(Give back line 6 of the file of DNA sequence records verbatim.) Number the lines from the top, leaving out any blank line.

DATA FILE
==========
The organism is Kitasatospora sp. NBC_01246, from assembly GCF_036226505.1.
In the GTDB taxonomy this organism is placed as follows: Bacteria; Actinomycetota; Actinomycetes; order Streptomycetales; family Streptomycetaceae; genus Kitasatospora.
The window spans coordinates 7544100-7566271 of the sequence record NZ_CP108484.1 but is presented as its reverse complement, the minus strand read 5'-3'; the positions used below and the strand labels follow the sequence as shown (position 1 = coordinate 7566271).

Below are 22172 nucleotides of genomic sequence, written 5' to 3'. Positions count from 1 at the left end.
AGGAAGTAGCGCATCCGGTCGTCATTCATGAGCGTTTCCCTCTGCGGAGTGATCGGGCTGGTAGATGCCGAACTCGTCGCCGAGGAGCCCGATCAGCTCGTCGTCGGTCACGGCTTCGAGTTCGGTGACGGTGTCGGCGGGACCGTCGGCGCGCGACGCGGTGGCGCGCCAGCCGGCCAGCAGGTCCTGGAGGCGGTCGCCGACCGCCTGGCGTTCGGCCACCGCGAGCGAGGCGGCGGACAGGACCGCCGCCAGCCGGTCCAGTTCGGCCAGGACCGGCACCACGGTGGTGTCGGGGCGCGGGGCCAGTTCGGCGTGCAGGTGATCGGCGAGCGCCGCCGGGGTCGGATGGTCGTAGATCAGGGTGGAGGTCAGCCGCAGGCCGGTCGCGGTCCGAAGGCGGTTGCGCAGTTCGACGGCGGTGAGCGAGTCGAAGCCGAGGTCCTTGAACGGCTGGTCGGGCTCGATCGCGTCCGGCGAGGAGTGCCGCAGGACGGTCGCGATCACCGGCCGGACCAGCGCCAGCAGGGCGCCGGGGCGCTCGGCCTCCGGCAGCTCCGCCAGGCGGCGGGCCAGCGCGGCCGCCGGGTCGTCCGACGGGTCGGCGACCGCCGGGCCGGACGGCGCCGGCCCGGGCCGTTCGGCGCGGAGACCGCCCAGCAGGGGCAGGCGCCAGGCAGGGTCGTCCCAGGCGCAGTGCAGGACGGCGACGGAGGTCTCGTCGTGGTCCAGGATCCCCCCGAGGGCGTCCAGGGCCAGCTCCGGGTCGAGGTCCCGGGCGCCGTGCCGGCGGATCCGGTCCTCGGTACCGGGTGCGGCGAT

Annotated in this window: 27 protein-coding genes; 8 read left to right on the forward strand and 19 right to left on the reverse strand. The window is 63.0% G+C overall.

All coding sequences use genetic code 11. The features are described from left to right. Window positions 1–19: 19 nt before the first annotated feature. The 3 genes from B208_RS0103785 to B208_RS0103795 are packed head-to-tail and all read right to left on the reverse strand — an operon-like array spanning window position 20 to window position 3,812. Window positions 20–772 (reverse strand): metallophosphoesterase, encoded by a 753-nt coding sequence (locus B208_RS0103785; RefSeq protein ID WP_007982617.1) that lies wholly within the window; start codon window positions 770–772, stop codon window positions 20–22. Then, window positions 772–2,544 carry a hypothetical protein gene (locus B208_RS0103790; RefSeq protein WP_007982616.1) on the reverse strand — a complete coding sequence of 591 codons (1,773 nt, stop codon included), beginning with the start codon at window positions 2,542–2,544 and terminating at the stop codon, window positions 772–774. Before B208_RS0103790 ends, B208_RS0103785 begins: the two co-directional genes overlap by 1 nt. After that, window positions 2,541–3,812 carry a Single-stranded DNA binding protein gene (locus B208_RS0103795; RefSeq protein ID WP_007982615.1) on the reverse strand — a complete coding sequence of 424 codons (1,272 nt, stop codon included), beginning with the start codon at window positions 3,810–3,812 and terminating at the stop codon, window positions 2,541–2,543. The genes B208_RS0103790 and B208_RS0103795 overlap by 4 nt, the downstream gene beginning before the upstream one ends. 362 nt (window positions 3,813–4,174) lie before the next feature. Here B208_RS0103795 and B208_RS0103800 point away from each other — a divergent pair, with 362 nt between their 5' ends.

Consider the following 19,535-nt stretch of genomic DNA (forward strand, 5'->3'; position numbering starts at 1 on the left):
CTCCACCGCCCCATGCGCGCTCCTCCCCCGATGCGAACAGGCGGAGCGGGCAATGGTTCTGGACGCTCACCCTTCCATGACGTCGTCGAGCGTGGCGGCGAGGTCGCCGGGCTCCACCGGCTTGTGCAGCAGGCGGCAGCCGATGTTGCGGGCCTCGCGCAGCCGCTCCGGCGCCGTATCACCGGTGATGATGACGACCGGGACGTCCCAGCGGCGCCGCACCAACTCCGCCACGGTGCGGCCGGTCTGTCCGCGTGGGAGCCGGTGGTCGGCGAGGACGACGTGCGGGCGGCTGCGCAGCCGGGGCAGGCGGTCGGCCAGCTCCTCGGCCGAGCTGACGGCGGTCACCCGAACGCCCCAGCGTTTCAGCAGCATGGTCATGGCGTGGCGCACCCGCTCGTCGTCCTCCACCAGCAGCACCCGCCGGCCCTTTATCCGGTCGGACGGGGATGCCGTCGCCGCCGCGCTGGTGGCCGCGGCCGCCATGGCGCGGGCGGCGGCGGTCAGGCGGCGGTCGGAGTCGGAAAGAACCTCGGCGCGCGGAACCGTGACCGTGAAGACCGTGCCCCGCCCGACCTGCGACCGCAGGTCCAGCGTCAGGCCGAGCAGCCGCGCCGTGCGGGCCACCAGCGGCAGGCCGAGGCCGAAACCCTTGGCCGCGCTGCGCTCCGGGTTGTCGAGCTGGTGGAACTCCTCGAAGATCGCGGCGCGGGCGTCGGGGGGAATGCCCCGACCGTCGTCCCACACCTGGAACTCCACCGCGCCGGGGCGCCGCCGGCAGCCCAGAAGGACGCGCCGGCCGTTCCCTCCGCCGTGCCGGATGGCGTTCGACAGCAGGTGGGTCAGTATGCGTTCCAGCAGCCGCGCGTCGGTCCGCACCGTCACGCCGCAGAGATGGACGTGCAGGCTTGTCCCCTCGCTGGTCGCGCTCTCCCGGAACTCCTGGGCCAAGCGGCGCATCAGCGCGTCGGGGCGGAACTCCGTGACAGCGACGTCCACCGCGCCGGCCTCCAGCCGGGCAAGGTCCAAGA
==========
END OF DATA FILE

Annotated in this window: 27 protein-coding genes; 8 read left to right on the forward strand and 19 right to left on the reverse strand. The window is 63.0% G+C overall.